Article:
Heat is the enemy of electric-car battery packs. And while high-performance driving might heat up the packs momentarily, few things you can do to the pack come close to the potential wear and tear inflicted by the kind of charging you’d need to use on a highway trip: DC fast charging.
Using what they term “the same industry fast-charging method as fast chargers found along freeways,” researchers at the University of California Riverside looked at the damage to one kind of EV cell—the Panasonic NCR 18650B, similar to those used in the Tesla Model S and X—and proposed a new algorithm primarily focused around the internal resistance of individual cells.
The group paper, published in Energy Storage, proposes what it calls a new method for keeping temperatures down, with lower chances of losing cells or their capacity prematurely.
According to the researchers, batteries charged with the industry standard charging method degraded to 80 percent of their original capacity after just 25 charging cycles, while those charged with the research team’s internal resistance method lasted 36 charging cycles before getting to that level of degradation—effectively increasing the pack’s life and the cells’ longevity.
To put it in terms of resistance, the paper explains that batteries cycled under existing fast-charging standards showed a 78% increase in internal resistance after 120 cycles, while the internal-resistance-based fast-charging brought just a 29% increase over that many cycles.
Keeping the cells safe
They further noted that with the conventional fast-charge strategies, the temperatures accelerated and the battery cases of the cells cracked after 60 charging cycles—subjecting them to a greater risk of fire—while the cells using the internal resistance method showed no physical damage and kept to lower temperatures.
Using its algorithm, the team claims better safety performance and a longer battery lifespan. “Our alternative adaptive fast charging algorithm reduced capacity fade and eliminated fractures and changes in composition in the commercial battery cells,” researcher Cengiz Ozkan said.
Internal resistance-based fast charging vs. standard method - UC Riverside research
Simply put, the researchers’ adaptive algorithm checks internal resistance during charging and adapts the rate. Heat and cell degradation are all related to that one factor. As the authors explain, “this work could pave the way for the optimization of fast charging techniques to secure the lifespan and safety of various types of lithium-ion batteries.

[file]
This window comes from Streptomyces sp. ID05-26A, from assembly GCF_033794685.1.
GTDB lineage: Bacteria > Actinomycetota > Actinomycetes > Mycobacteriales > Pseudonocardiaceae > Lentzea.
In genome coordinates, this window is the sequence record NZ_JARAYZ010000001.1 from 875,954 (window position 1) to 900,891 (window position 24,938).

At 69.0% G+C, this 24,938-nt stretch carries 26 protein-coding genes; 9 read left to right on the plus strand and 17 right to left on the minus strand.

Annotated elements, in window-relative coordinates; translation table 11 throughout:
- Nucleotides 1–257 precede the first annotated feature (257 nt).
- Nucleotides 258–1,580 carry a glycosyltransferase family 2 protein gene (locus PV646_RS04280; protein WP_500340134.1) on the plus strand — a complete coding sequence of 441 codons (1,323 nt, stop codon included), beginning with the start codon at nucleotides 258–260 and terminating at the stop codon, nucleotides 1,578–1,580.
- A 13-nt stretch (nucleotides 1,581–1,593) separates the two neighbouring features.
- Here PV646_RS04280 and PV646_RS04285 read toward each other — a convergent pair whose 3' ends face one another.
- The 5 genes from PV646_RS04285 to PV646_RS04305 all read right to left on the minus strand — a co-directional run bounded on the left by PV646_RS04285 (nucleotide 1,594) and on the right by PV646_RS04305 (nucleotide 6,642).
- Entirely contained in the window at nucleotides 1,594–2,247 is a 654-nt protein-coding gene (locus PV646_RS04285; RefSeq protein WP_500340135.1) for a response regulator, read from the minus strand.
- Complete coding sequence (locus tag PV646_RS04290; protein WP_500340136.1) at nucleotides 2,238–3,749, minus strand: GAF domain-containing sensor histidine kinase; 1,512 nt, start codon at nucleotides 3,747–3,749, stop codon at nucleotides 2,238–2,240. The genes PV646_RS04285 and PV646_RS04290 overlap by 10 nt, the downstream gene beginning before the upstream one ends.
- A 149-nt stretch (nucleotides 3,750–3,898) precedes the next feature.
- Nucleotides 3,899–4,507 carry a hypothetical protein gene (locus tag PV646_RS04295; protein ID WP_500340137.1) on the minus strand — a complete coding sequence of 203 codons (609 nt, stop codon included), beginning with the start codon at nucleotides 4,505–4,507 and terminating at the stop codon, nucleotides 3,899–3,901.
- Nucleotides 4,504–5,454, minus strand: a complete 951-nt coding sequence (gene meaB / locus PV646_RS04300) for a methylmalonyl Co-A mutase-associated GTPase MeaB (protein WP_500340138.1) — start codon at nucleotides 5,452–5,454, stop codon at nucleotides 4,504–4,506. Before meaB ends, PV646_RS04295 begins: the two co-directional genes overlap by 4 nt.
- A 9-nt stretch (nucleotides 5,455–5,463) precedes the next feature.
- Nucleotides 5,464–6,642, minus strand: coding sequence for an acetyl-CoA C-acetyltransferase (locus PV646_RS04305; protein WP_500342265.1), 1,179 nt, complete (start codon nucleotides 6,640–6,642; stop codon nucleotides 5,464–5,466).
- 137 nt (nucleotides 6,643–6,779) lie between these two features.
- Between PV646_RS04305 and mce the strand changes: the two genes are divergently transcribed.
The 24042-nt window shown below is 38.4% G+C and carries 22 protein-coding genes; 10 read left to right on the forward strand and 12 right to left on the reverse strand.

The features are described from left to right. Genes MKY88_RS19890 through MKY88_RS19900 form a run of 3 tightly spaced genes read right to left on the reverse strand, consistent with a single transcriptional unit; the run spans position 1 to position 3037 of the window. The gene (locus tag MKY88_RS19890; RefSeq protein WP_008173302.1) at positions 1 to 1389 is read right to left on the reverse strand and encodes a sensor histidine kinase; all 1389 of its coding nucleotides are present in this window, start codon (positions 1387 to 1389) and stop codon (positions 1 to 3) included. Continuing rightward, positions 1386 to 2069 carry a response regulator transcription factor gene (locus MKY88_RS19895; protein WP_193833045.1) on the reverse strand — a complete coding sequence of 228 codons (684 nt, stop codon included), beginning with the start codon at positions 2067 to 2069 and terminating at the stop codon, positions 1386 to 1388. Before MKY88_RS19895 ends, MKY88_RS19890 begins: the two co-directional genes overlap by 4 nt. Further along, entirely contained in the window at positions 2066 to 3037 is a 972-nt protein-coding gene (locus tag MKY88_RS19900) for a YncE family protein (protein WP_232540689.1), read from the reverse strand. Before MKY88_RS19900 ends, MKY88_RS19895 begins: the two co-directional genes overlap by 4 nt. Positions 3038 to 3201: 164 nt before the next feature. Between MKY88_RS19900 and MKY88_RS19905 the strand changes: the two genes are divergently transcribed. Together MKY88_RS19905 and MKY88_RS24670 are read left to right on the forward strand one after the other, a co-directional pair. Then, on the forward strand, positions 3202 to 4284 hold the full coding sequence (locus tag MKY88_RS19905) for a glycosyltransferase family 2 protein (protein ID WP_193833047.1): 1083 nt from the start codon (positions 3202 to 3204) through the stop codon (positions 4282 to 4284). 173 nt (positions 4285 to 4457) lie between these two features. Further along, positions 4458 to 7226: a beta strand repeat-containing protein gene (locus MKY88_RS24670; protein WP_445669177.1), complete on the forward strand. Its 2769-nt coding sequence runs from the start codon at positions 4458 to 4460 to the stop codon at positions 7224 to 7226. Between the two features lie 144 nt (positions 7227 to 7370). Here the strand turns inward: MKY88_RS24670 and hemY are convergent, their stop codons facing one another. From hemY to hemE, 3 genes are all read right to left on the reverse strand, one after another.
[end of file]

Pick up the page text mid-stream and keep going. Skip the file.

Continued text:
The researchers compared it with a constant-current-constant-voltage (CCCV) industry fast charging technique, which means that the charger applies a constant current until the battery hits a predefined voltage; the voltage then stays constant while the current is gradually reduced until it gets to a full charge. In later versions on some vehicles this strategy was given more steps to increase battery longevity.
A step in the right direction, but likely not the huge leap it sounds to be
The asterisk to this is that most electric-vehicle makers no longer employ that method at face value; instead they use a highly variable method based on a wide range of details.
Tesla, for instance, bases the rate on ambient temperature, pack temperature, cell and pack health, and how the pack is used, and its age, among other factors.
Tesla’s DC fast charging—Supercharging—does not follow a specific charge curve, but the company notes that the battery charge rate will decrease “when its condition changes with usage and age.” It says that the peak rate “will vary with the size and age of battery pack, state of charge, and ambient temperature conditions.”
Tesla Supercharger site in Rocklin, California, before expansion [photo: George Parrott]
To help preserve the condition of the cells, it also will decrease the peak charging rate slightly after “a large number of high-rate charging sessions, such as those at Superchargers.”
Tesla vehicles are capable of monitoring pack health down to the cell level, and Tesla now provides suggestions through the interface screen on how to keep pack health at its best through preset charge limits and alternating AC and DC charging.
Likewise, Audi has told Green Car Reports that to fine-tune the charge curve of any fast-charging session, it monitors the temperature of individual modules within its E-Tron pack, as well as the internal resistance on a cell level.
Such an algorithm might prove more useful where such sophisticated monitoring doesn’t already exist—in budget-conscious electric vehicles for emerging markets, for instance.
The researchers have applied for a patent on the “adaptive internal resistance fast-charging algorithm,” and might possibly seek to license it to automakers.